A wise man said to keep the straight and narrow:
make double lists of passwords, bank accounts;
keep three years’ worth in savings; hide a key;
arrange for someone good to take the kids:
with every sweet success, a sacrifice
to make a warding sign against the truck
the bus    the train     the somehow unmanned fate
that rounds the corner unappointed     not
exactly aimed, but always hitting its mark.
The random truck that took our best-laid plans
still blindly makes its rounds, but now it fades
behind the fleet of panel vans and U-Hauls
that move full of intent: their drivers heard
back-asswards phonetag rumors of God’s Will
that bribed their eyes to see some revelers
or Sunday shoppers as their enemy,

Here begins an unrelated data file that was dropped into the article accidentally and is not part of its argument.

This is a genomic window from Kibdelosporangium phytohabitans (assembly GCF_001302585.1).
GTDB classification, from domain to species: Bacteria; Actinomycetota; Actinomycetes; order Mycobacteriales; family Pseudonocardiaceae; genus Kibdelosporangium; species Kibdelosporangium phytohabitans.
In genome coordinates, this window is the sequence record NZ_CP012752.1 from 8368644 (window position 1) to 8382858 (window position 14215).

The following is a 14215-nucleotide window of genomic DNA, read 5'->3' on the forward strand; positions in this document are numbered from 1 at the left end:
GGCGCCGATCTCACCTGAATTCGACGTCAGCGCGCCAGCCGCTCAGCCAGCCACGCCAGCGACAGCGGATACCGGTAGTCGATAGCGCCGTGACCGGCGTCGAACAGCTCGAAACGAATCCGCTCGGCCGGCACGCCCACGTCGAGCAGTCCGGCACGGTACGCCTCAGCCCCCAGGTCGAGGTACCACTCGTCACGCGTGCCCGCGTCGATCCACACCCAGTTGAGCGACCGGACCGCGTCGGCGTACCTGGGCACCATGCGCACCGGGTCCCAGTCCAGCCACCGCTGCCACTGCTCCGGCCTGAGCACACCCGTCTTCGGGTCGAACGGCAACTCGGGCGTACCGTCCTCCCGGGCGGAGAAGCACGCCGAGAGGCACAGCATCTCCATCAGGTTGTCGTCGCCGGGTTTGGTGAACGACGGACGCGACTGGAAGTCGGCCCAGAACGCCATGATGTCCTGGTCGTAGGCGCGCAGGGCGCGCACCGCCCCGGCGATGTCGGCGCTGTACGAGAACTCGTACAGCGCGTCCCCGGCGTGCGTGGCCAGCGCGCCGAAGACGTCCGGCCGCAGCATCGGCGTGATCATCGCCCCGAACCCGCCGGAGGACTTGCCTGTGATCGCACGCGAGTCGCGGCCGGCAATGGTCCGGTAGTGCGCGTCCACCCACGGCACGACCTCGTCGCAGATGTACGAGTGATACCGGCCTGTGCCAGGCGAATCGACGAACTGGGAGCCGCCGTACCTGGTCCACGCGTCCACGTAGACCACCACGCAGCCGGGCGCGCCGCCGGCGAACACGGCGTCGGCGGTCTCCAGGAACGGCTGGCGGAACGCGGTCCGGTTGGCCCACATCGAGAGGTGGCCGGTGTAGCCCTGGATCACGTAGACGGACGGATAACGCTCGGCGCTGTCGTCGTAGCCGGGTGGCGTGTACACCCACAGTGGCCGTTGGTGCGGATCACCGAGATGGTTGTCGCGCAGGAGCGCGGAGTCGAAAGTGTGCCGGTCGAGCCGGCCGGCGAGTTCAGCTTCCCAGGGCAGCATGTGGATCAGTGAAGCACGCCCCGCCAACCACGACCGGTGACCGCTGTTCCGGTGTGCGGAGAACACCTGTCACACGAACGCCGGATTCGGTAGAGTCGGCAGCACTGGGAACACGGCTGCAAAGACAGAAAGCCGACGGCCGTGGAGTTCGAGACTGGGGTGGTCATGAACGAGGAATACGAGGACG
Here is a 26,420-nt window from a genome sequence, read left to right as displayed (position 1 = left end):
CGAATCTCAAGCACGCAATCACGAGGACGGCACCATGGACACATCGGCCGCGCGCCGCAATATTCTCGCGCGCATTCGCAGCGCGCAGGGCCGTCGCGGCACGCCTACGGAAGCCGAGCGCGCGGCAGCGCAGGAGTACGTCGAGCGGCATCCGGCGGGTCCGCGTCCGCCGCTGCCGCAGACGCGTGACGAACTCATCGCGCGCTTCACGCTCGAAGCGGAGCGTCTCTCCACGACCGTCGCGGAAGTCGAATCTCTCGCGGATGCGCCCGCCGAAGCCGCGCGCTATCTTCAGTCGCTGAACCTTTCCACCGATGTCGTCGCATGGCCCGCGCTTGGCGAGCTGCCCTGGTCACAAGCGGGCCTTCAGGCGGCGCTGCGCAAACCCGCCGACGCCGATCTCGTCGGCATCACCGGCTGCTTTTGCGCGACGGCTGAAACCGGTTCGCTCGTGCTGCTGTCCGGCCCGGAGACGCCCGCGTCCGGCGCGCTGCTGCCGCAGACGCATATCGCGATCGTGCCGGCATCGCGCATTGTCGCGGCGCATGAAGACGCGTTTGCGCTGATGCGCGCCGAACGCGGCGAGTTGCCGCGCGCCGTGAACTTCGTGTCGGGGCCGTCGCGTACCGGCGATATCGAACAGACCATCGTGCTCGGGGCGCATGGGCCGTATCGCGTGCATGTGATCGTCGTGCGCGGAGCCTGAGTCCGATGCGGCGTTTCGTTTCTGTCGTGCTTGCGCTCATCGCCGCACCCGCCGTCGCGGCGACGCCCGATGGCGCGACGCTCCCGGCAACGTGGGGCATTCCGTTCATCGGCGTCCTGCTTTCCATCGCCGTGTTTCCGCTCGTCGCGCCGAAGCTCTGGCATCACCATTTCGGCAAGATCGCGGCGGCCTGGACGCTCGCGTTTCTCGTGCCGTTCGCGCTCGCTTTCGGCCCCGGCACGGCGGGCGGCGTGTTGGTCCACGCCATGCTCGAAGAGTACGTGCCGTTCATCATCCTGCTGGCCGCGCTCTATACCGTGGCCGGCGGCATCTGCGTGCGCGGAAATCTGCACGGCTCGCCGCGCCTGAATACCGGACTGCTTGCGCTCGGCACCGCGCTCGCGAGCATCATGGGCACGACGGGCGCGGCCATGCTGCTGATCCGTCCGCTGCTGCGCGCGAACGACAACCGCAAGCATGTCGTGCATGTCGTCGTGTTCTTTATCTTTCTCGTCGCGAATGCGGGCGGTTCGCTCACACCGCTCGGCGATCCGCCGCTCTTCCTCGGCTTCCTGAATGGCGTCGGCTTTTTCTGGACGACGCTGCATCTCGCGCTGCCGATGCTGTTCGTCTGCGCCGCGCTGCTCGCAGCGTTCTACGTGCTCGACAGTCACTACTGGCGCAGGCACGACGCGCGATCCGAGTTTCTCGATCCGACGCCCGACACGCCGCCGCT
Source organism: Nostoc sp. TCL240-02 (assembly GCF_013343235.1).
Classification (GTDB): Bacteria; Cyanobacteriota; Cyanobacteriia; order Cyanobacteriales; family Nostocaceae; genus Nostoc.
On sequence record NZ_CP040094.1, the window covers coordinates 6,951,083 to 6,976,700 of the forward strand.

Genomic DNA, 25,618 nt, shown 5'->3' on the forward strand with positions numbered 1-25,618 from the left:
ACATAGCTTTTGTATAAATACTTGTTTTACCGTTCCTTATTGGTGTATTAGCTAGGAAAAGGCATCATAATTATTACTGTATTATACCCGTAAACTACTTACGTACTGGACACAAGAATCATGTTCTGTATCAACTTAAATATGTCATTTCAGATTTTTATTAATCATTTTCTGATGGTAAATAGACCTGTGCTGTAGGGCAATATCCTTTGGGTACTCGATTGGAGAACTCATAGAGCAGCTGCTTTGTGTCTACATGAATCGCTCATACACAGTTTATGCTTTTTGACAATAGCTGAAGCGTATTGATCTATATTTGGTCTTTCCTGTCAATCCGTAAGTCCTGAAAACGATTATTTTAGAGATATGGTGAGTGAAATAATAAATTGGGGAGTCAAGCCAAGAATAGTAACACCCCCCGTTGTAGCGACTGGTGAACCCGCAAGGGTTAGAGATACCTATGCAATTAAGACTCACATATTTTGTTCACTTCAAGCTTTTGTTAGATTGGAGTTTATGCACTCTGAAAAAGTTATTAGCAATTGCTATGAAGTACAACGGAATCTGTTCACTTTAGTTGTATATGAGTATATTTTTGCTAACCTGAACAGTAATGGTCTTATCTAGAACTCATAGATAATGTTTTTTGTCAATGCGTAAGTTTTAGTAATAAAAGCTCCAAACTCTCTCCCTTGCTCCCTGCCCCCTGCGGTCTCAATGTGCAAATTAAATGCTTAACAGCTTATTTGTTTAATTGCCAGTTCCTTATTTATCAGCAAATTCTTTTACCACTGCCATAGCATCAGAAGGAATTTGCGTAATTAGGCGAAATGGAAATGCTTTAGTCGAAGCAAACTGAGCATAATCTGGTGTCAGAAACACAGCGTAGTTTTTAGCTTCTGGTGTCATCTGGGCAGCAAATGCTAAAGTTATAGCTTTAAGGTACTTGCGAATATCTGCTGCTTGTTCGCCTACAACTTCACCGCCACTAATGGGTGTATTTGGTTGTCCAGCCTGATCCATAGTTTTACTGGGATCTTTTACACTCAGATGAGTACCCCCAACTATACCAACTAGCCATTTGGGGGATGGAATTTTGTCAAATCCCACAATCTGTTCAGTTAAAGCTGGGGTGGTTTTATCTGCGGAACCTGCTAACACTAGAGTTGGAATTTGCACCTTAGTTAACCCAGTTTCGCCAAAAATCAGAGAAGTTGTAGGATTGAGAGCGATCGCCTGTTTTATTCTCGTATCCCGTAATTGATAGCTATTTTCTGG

their feet to floor it right into the crowd.
So now the prudent DPW and mayor
not only need to build the elementary schools
with colored tiles to show kids where to sit
out of a shooter’s gaze; they need to guard
the humblest Harvest Festival as though
these stands and makeshift merry-go-round might goad
a crackpot prophet into paying a visit.
The town’s snow-plowing gear, emptied of salt,
now beeps as it reverses in to block
the street: proverbial umbrella for
new rains that might shoot down at any time.
Within a few years, the men in orange vests
who park those trucks at marathons and fairs
will not be needed—
                                  autonomous, the trucks
will circle the town, endowed with wisdom by
an algorithm that guards us faithfully
against the widow   stranger   orphan   guest
all possible intruders to our camp.